Do you or a loved one struggle with addiction? Have you been on a hard road toward recovery for longer than you can remember?
Desire is the first necessary step to getting clean. But even when you “get clean,” you may not feel ready to re-enter society.
Sober living homes are sometimes called “halfway houses” because the residents are halfway to recovery. They’ve accomplished the initial actions required to get clean, but they’re not quite healed. They need help to stay clean.
If you feel hesitant to jump back into your normal life, don’t worry. You may not have to. Sober living homes are built for YOU.
Sober Living Homes vs. Rehab
First, what’s the difference between a sober living community and “rehab”? Sober living acknowledges that its residents have moved through the initial stages of recovery. Full-on rehab and detox centers deal with those still entrenched in their addictions.
Because of the recovery stage of their residents, rehabs have intense requirements and rigid rules. For example, rehab residents cannot leave the premises. They are constantly under strict supervision.
In comparison, sober living residents can usually come and go as they please. They do have strict, non-negotiable rules (sobriety being the main one), but they have greater freedom within the community.
Sober living homes aren’t for dragging you out of your addiction, they’re for relapse prevention.
Take a look at these five signs you should move into a sober living home.
1. You’ve Done Rehab
Most sober living homes require some degree of rehab before admission. This doesn’t necessarily mean you had to complete rehab or an entire 12-step program. But sober living is, in fact, a halfway house, not an inpatient facility.
Different homes vary, though, on their admission requirements. Some will take those who haven’t done any rehab! So be sure to ask about requirements when checking out different homes.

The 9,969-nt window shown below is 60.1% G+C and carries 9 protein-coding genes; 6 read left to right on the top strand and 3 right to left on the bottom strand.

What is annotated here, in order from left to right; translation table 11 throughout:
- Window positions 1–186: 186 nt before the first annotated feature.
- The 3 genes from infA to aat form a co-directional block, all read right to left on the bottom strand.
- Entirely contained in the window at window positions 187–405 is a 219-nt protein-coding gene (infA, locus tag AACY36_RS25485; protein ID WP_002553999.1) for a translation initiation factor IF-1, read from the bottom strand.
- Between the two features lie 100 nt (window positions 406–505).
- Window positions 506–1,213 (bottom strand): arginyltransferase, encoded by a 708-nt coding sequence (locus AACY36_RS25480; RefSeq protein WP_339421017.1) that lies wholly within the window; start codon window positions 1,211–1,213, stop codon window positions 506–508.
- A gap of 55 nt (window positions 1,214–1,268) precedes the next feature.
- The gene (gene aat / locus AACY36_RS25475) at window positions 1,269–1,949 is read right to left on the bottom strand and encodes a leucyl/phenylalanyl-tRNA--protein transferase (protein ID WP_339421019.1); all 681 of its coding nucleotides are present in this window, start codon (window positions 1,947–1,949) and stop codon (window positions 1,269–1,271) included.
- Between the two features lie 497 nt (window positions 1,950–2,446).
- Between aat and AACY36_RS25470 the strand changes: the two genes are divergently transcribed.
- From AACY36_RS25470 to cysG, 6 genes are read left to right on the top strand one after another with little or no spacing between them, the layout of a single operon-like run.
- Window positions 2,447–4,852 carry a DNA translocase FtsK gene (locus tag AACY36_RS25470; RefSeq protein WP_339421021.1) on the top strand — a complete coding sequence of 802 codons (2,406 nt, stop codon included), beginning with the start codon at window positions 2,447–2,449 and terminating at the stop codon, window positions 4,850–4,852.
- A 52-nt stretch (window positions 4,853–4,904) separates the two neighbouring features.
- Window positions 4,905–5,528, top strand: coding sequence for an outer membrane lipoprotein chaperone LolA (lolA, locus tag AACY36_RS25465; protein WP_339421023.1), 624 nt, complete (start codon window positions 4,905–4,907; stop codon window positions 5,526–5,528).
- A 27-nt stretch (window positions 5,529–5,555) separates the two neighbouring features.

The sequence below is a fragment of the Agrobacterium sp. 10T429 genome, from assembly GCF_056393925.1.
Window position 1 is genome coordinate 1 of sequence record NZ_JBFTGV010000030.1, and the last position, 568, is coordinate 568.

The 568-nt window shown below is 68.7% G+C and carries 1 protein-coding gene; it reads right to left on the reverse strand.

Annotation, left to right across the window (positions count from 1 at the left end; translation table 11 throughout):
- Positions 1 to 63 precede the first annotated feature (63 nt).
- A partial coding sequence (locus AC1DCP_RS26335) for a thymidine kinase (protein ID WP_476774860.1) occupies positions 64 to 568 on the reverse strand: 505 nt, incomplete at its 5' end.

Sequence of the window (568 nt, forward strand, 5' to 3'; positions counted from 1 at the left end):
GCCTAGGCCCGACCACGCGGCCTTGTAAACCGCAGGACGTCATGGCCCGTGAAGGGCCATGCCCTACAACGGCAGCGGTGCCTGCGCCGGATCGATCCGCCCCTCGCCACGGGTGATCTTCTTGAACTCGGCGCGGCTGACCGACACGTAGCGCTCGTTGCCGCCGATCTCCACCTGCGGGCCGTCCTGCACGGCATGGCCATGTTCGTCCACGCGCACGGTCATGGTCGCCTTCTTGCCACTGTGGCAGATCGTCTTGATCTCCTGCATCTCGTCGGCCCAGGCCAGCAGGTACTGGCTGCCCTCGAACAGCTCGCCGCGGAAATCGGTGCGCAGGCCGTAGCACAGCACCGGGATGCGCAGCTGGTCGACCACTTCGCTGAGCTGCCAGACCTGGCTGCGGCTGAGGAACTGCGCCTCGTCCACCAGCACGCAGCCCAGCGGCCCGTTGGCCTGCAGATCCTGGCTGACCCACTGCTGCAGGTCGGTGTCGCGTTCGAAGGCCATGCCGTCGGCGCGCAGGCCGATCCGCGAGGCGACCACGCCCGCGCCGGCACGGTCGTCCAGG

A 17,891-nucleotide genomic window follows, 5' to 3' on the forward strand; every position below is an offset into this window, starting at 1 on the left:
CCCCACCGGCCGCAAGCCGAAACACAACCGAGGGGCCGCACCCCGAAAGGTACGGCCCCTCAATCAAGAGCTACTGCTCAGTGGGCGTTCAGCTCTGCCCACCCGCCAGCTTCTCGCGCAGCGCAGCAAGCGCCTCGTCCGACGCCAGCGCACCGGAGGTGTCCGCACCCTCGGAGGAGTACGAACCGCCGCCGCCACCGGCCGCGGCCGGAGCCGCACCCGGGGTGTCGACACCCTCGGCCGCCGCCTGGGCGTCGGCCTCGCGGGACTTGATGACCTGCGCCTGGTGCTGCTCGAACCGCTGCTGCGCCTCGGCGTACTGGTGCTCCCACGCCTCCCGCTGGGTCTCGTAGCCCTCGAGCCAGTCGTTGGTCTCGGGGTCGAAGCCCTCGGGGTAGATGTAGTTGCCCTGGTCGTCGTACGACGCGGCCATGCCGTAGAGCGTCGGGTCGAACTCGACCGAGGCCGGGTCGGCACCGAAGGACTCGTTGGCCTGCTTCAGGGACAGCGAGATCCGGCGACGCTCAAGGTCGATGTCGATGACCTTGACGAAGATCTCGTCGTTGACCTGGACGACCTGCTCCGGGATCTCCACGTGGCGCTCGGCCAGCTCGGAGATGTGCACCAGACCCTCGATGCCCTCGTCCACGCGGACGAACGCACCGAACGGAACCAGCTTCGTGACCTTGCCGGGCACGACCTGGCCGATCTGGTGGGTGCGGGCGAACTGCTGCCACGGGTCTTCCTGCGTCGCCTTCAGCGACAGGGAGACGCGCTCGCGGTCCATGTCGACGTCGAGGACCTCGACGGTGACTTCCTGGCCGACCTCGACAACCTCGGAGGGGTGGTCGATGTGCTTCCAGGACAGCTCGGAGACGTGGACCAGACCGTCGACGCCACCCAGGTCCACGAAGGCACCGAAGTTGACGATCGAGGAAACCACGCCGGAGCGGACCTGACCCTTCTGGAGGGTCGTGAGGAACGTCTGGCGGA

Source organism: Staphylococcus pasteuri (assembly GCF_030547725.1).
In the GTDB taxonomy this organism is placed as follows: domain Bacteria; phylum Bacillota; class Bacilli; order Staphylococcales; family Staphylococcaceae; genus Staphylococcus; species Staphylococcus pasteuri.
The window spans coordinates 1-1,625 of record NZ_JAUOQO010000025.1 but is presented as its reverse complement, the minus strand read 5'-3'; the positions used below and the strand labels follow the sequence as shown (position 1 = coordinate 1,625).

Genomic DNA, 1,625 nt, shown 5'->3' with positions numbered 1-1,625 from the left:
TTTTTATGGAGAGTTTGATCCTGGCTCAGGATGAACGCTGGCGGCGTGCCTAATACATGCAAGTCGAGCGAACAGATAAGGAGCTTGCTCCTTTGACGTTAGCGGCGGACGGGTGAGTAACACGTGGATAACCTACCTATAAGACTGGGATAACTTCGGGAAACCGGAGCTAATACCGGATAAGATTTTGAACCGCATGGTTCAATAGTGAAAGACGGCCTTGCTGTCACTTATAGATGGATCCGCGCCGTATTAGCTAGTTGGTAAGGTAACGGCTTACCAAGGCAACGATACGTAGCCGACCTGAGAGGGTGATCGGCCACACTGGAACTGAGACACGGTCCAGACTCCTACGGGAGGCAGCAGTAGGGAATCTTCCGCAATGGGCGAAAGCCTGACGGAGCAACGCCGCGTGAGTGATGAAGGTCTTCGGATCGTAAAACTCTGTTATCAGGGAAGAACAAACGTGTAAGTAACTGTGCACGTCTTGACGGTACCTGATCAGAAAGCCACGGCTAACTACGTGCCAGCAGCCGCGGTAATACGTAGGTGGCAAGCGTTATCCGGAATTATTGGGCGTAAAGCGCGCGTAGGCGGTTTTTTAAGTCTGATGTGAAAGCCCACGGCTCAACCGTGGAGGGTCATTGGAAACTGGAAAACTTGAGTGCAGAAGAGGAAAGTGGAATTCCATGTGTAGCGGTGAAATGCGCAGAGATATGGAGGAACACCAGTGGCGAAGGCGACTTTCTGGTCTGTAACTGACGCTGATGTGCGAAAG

If you HAVE done some degree of rehab or detox, you may be a perfect fit for a sober living home. You may be looking for a safe place to move into after your intense treatment. In that case, a sober living community could greatly serve your continued recovery.
2. You Don’t Want a Time Restriction
Imagine you’ve moved into a recovery center and you’re making great progress on your path to sobriety. But you hear in your mind a constant ticking clock, counting down the days, hours, and minutes until you have to leave.
Some recovery centers have a time limit on how long you can live there. Whether you feel confident at the end of your stay is irrelevant. This rule may be well-intentioned, but YOU may feel that it puts pressure on your recovery.
Sober living homes work with YOU to determine your length of stay. The idea is to ease back into normality and independence, not rush!
You want to do it right the first time, regardless of how long it takes. If you need or want more time in a sober living environment, usually you can have it.
3. You Don’t Feel Ready to Be On Your Own but You Want Independence
You’ve completed some degree of rehab, now you want to prove yourself. BUT you don’t feel 100% confident on your own.
You don’t need intense treatment anymore, but you’re not fully adjusted to sobriety yet. The time is right to move into a sober living home!